These hardy plants, plucked from the urban jungle, threaten to look more like weeds than botanical inspirations at times. However, the bright shock of pink and simple yellow-green sprays of seeds were perfect elements for highlighting my organic shapes. I utilized them over and over again.
The more time I spend photographing my work the better I come to know and understand what it is that makes them special. I see how surfaces respond to different lighting conditions. I also take note of how glaze colors interact with a variety of flowers and foliage. I grow to appreciate the irregularities of each handmade form.
This past spring I began posting images regularly on Instagram. The discipline started as a necessary task. These days posting is a satisfying activity, like making a daily journal entry. It is a time for me to slow down and take a moment to see and think about what is beautiful in my work. It is my reward for sweating over it day after day!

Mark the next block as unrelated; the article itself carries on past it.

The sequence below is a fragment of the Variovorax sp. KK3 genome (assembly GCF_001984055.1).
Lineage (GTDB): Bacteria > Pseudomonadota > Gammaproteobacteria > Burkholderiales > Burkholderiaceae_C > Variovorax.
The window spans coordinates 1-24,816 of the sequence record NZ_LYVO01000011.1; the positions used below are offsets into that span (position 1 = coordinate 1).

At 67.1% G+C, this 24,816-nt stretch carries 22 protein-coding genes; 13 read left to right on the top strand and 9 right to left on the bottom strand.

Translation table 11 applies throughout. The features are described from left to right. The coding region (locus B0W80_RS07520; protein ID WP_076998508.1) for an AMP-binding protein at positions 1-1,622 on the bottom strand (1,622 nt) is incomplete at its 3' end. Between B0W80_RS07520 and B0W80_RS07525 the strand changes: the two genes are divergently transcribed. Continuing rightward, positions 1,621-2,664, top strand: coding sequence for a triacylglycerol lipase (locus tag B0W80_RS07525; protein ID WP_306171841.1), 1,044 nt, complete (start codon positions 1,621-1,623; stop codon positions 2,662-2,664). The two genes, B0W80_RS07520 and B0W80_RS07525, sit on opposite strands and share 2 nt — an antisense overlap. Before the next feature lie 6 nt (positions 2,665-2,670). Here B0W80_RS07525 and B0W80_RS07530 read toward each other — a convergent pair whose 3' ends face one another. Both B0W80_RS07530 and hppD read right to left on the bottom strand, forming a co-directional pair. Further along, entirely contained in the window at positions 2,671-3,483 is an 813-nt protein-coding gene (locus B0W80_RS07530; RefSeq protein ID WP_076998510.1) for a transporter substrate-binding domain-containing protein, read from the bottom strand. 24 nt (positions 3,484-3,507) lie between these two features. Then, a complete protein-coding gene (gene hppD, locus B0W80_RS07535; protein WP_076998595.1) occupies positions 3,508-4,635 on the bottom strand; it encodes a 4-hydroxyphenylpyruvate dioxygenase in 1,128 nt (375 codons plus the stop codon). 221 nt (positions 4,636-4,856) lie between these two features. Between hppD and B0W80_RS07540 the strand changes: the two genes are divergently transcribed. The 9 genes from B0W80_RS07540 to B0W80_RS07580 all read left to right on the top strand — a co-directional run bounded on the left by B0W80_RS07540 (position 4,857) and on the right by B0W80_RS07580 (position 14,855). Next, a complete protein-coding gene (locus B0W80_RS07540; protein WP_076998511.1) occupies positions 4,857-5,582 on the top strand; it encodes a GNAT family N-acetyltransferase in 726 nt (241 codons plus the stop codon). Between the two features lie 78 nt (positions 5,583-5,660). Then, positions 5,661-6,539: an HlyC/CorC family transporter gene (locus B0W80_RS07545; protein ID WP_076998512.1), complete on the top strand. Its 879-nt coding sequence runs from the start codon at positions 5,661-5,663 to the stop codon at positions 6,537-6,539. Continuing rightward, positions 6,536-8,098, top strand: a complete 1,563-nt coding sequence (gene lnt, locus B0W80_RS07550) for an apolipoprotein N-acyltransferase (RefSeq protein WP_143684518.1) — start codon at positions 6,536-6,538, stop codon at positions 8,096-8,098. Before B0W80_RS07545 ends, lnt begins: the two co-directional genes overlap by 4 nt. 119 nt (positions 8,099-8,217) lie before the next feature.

You can follow my photo journal: https://instagram.com/krikristudio/
“What value, if any, do handmade objects add to our lives and homes today?”
One of the first things I notice is that items that are not machine made seem to stand out from the crowd of other objects in a room. Regardless of how skillfully it is made, the handmade object has a life of its own. A handmade piece of cloth, or a painting versus a print, can completely change how a room feels. I could say, “It adds warmth.” But what is that “warmth”?
Every item that has been hand crafted captures some of the human energy that went into making it. That is something that can’t be replicated by a machine. That is the “warmth”. An item made by hand is tactile. Primitive or not, that item contains a spirit and becomes a manifestation of our creative potential. Having artisan made objects around me gives me inspiration, indirectly. They do not make me feel that I need to create. Instead, I feel more connected to my human-ness in a comforting way.